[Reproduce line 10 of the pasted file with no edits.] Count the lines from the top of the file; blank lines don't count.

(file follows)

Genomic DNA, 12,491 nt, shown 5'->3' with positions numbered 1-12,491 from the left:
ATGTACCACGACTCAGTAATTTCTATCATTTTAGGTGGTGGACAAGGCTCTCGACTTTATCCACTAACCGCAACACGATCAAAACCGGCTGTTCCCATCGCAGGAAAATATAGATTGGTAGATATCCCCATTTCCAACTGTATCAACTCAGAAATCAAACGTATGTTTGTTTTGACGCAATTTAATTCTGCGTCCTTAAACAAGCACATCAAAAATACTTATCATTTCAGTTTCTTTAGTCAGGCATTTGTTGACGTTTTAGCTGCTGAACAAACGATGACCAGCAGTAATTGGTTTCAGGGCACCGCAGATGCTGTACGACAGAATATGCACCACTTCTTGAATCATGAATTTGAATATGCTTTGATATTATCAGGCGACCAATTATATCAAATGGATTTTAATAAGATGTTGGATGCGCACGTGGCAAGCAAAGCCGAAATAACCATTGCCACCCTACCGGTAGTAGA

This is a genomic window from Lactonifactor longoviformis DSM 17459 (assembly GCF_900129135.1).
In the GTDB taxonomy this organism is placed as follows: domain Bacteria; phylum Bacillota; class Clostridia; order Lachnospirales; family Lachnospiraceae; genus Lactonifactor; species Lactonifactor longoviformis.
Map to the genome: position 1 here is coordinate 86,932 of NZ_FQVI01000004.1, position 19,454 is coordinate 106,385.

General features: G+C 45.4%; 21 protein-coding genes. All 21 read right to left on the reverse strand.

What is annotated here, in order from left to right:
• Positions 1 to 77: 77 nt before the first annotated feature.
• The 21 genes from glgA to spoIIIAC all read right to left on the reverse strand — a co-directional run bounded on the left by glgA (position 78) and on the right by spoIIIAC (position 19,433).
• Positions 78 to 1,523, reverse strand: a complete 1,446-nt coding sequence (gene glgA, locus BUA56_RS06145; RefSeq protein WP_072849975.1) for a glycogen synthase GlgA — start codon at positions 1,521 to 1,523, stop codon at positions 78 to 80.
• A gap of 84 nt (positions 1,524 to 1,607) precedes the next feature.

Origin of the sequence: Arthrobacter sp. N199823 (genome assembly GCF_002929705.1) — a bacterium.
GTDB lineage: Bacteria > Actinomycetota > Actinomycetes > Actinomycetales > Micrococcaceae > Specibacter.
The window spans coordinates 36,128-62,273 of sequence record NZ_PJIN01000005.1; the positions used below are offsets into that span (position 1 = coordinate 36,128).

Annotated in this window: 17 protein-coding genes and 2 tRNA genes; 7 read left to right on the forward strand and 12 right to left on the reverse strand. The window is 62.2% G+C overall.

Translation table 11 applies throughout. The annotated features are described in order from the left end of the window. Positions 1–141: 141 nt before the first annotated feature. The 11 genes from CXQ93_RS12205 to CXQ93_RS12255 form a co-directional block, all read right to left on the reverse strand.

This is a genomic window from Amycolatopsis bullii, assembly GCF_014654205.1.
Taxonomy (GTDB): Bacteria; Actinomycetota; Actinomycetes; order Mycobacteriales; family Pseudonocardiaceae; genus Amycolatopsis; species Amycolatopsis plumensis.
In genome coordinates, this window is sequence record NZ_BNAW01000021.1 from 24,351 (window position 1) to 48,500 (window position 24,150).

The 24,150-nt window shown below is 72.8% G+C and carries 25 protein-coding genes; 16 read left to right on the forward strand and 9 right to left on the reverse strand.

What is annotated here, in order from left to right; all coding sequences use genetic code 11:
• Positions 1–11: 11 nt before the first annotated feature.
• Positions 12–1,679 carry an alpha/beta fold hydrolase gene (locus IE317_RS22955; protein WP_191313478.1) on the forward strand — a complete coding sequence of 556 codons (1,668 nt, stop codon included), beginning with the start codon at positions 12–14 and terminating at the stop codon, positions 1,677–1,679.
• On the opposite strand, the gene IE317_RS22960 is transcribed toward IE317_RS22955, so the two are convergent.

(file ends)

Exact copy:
• Positions 78 to 1,523, reverse strand: a complete 1,446-nt coding sequence (gene glgA, locus BUA56_RS06145; RefSeq protein WP_072849975.1) for a glycogen synthase GlgA — start codon at positions 1,521 to 1,523, stop codon at positions 78 to 80.